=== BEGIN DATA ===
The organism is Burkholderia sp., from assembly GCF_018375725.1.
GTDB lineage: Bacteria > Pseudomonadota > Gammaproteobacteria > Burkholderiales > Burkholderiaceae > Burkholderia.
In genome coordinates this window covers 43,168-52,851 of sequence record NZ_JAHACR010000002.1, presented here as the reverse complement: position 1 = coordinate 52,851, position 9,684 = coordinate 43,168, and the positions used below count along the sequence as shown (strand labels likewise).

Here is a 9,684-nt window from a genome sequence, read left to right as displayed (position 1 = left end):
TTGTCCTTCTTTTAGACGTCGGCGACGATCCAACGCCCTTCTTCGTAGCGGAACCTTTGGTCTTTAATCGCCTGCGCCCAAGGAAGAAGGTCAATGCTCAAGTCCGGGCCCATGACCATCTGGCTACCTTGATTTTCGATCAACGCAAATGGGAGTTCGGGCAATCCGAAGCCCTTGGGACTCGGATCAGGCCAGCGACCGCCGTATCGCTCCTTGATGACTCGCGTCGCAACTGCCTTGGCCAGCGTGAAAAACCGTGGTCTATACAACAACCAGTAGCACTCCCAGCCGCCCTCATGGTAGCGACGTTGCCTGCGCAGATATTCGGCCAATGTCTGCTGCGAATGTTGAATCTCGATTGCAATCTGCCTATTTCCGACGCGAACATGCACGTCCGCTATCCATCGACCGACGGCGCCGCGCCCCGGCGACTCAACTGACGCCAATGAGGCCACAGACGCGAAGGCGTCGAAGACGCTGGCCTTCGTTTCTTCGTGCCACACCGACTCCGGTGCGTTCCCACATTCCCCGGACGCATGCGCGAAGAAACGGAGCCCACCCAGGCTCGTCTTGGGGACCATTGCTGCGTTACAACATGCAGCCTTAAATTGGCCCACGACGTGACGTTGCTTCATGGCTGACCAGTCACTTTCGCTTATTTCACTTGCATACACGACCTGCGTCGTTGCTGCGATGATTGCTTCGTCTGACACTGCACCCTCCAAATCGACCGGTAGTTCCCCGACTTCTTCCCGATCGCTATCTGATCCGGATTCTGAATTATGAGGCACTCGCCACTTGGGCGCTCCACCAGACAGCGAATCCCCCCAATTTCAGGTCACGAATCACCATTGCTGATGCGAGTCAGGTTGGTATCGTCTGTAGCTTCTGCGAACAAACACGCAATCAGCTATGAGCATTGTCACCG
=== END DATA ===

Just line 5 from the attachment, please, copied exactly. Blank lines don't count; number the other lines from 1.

TTGTCCTTCTTTTAGACGTCGGCGACGATCCAACGCCCTTCTTCGTAGCGGAACCTTTGGTCTTTAATCGCCTGCGCCCAAGGAAGAAGGTCAATGCTCAAGTCCGGGCCCATGACCATCTGGCTACCTTGATTTTCGATCAACGCAAATGGGAGTTCGGGCAATCCGAAGCCCTTGGGACTCGGATCAGGCCAGCGACCGCCGTATCGCTCCTTGATGACTCGCGTCGCAACTGCCTTGGCCAGCGTGAAAAACCGTGGTCTATACAACAACCAGTAGCACTCCCAGCCGCCCTCATGGTAGCGACGTTGCCTGCGCAGATATTCGGCCAATGTCTGCTGCGAATGTTGAATCTCGATTGCAATCTGCCTATTTCCGACGCGAACATGCACGTCCGCTATCCATCGACCGACGGCGCCGCGCCCCGGCGACTCAACTGACGCCAATGAGGCCACAGACGCGAAGGCGTCGAAGACGCTGGCCTTCGTTTCTTCGTGCCACACCGACTCCGGTGCGTTCCCACATTCCCCGGACGCATGCGCGAAGAAACGGAGCCCACCCAGGCTCGTCTTGGGGACCATTGCTGCGTTACAACATGCAGCCTTAAATTGGCCCACGACGTGACGTTGCTTCATGGCTGACCAGTCACTTTCGCTTATTTCACTTGCATACACGACCTGCGTCGTTGCTGCGATGATTGCTTCGTCTGACACTGCACCCTCCAAATCGACCGGTAGTTCCCCGACTTCTTCCCGATCGCTATCTGATCCGGATTCTGAATTATGAGGCACTCGCCACTTGGGCGCTCCACCAGACAGCGAATCCCCCCAATTTCAGGTCACGAATCACCATTGCTGATGCGAGTCAGGTTGGTATCGTCTGTAGCTTCTGCGAACAAACACGCAATCAGCTATGAGCATTGTCACCG